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Thread: inequality proof

  1. #1
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    inequality proof

    Using the triangle inequality show $\displaystyle a$ and $\displaystyle b$ are in $\displaystyle \mathbb{R}$ with $\displaystyle a \neq b$, then $\displaystyle \exists$ open intervals $\displaystyle U$ centered at $\displaystyle a$ and $\displaystyle V$ centered at b, both with radius $\displaystyle \epsilon=\frac{1}{2}|a-b|$

    so far all I have is

    $\displaystyle |a-b|=2\epsilon$

    $\displaystyle ||a|-|b|| \leq |a-b|$

    now I'm not sure if what I'm doing is right:

    $\displaystyle -\epsilon<||a|-|b|| < \epsilon \rightarrow ||a|-|b|| < 2\epsilon \rightarrow ||a|-|b|| < |a-b|$ ?
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  2. #2
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    Quote Originally Posted by lllll View Post
    Using the triangle inequality show $\displaystyle a$ and $\displaystyle b$ are in $\displaystyle \mathbb{R}$ with $\displaystyle a \neq b$, then $\displaystyle \exists$ open intervals $\displaystyle U$ centered at $\displaystyle a$ and $\displaystyle V$ centered at b, both with radius $\displaystyle \epsilon=\frac{1}{2}|a-b|$
    You do realise that as this stands it is not the question that you think it is, don't you?

    Do you want to show that:

    For all $\displaystyle a,b \in \mathbb{R},\ a \ne b$, then the two disjoint open intervals $\displaystyle U$ centered at $\displaystyle a$ and $\displaystyle V$ centered at $\displaystyle b$, both with radius $\displaystyle \epsilon=\frac{1}{2}|a-b|$ are disjoint?

    RonL
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  3. #3
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    Quote Originally Posted by CaptainBlack View Post

    Do you want to show that:

    For all $\displaystyle a,b \in \mathbb{R},\ a \ne b$, then the two disjoint open intervals $\displaystyle U$ centered at $\displaystyle a$ and $\displaystyle V$ centered at $\displaystyle b$, both with radius $\displaystyle \epsilon=\frac{1}{2}|a-b|$ are disjoint?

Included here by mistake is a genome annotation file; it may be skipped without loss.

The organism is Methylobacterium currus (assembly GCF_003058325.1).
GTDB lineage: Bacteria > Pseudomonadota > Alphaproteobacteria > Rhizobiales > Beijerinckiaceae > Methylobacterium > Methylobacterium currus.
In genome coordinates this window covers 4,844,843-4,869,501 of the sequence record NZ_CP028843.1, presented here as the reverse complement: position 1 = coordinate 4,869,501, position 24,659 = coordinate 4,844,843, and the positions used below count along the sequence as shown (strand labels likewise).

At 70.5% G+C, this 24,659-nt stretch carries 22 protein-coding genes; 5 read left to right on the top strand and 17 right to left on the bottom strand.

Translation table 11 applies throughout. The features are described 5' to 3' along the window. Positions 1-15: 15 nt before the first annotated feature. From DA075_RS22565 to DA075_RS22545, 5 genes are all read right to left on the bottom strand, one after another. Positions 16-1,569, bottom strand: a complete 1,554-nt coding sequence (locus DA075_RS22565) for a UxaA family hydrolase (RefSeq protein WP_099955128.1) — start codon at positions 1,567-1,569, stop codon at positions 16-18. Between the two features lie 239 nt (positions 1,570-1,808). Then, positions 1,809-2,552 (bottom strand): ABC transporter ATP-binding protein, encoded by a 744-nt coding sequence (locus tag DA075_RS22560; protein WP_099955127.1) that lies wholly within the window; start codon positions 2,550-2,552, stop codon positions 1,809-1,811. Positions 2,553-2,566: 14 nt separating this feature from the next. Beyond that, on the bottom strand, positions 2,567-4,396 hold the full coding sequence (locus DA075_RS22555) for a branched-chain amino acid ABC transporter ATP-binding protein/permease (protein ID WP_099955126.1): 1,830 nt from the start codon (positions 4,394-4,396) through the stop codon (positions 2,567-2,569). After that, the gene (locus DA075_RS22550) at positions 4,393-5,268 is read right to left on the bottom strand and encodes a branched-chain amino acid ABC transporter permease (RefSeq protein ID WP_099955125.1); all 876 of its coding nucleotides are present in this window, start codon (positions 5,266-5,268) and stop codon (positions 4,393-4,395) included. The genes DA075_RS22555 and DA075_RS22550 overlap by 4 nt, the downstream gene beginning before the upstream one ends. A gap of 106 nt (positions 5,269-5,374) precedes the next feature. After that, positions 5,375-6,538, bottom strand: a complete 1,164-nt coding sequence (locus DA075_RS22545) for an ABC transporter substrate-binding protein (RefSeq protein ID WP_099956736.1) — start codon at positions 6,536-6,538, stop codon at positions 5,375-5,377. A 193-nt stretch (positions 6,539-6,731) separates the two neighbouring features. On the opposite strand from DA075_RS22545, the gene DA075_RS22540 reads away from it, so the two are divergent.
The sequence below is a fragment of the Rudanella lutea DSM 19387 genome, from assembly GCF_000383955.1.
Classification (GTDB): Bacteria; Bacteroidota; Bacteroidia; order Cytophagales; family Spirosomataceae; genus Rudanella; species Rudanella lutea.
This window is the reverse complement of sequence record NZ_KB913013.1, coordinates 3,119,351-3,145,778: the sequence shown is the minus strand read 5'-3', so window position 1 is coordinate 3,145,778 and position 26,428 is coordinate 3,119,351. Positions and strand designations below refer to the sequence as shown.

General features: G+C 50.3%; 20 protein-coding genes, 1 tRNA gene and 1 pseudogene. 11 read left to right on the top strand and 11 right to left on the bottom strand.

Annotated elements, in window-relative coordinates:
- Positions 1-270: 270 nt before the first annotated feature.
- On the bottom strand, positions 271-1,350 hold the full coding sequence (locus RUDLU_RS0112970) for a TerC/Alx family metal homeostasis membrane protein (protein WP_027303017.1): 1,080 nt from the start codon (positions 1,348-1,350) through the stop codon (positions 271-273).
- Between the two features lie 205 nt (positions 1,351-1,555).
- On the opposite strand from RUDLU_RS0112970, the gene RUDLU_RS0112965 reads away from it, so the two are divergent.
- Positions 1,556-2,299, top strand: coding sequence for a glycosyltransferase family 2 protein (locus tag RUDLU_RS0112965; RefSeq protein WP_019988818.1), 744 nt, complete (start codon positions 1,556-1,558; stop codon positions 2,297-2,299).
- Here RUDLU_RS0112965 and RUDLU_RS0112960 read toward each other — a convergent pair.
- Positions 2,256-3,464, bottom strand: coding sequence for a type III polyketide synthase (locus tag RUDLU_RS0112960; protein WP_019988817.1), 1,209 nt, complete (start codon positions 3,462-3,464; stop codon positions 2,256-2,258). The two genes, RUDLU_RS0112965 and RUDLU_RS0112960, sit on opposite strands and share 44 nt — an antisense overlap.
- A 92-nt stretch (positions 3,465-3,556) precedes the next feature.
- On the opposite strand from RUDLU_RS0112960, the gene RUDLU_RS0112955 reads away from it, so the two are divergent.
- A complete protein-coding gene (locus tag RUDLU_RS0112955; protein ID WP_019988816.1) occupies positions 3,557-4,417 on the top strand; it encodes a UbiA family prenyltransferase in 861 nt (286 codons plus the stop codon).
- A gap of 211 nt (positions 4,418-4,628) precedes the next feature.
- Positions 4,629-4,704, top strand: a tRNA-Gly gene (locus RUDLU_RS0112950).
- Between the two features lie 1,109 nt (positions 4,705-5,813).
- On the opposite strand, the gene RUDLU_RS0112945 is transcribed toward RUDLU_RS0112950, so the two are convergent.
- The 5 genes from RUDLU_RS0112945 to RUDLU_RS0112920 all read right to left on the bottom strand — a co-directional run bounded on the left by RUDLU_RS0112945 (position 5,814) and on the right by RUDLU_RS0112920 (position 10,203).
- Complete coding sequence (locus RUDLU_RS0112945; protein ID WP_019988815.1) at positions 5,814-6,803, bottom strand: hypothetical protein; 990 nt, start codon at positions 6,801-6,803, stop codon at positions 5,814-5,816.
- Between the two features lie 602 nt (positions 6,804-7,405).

RonL
    I completely overlooked that part of the question. But I did found a prove for this statement but am still lost as to how it was done, even after asking my prof.

    This is what I found:

    $\displaystyle U=(x-\epsilon, \ x+\epsilon), \ V = (y-\epsilon, \ y+\epsilon)$

    $\displaystyle U \bigcap V = \emptyset$

    suppose $\displaystyle z$ is in $\displaystyle U \bigcap V$

    $\displaystyle |x-y| \leq |x-z|+|z-y| < \epsilon + \epsilon = 2\epsilon = |x-y| $

    which is apparently a contradiction.

    If anyone could clarify this, it would help me out a lot.
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  4. #4
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    Quote Originally Posted by lllll View Post
    I completely overlooked that part of the question. But I did found a prove for this statement but am still lost as to how it was done, even after asking my prof.

    This is what I found:

    $\displaystyle U=(x-\epsilon, \ x+\epsilon), \ V = (y-\epsilon, \ y+\epsilon)$

    $\displaystyle U \bigcap V = \emptyset$

    suppose $\displaystyle z$ is in $\displaystyle U \bigcap V$

    $\displaystyle |x-y| \leq |x-z|+|z-y| < \epsilon + \epsilon = 2\epsilon = |x-y| $

    which is apparently a contradiction.

    If anyone could clarify this, it would help me out a lot.
    The bit that is missing is:

    $\displaystyle |x-y|=|x-z+z-y|=|(x-z)-(y-z)| $

    Now by the triangle inequality:

    $\displaystyle |x-y|=|(x-z)-(y-z)| \le |x-z|+|y-z| $

    etc.

    RonL
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  5. #5
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    Quote Originally Posted by CaptainBlack View Post
    The bit that is missing is:

    $\displaystyle |x-y|=|x-z+z-y|=|(x-z)-(y-z)| $

    Now by the triangle inequality:

    $\displaystyle |x-y|=|(x-z)-(y-z)| \le |x-z|+|y-z| $

    etc.

    RonL
    That solves a part of the proof, but where is the contradiction?

    It lies is the fact that $\displaystyle z$ is assumed to be in $\displaystyle U \cap V$ so lies in $\displaystyle U$ and in $\displaystyle V$ so $\displaystyle |x-z|<\epsilon,$ and $\displaystyle |y-z|<\epsilon$, so:

    $\displaystyle |x-y|<2 \epsilon $

    But $\displaystyle |x-y|=2 \epsilon$, so we have:

    $\displaystyle |x-y|<|x-y|$

    which is a contradiction.

    RonL
    Last edited by CaptainBlack; Oct 4th 2008 at 11:19 PM.
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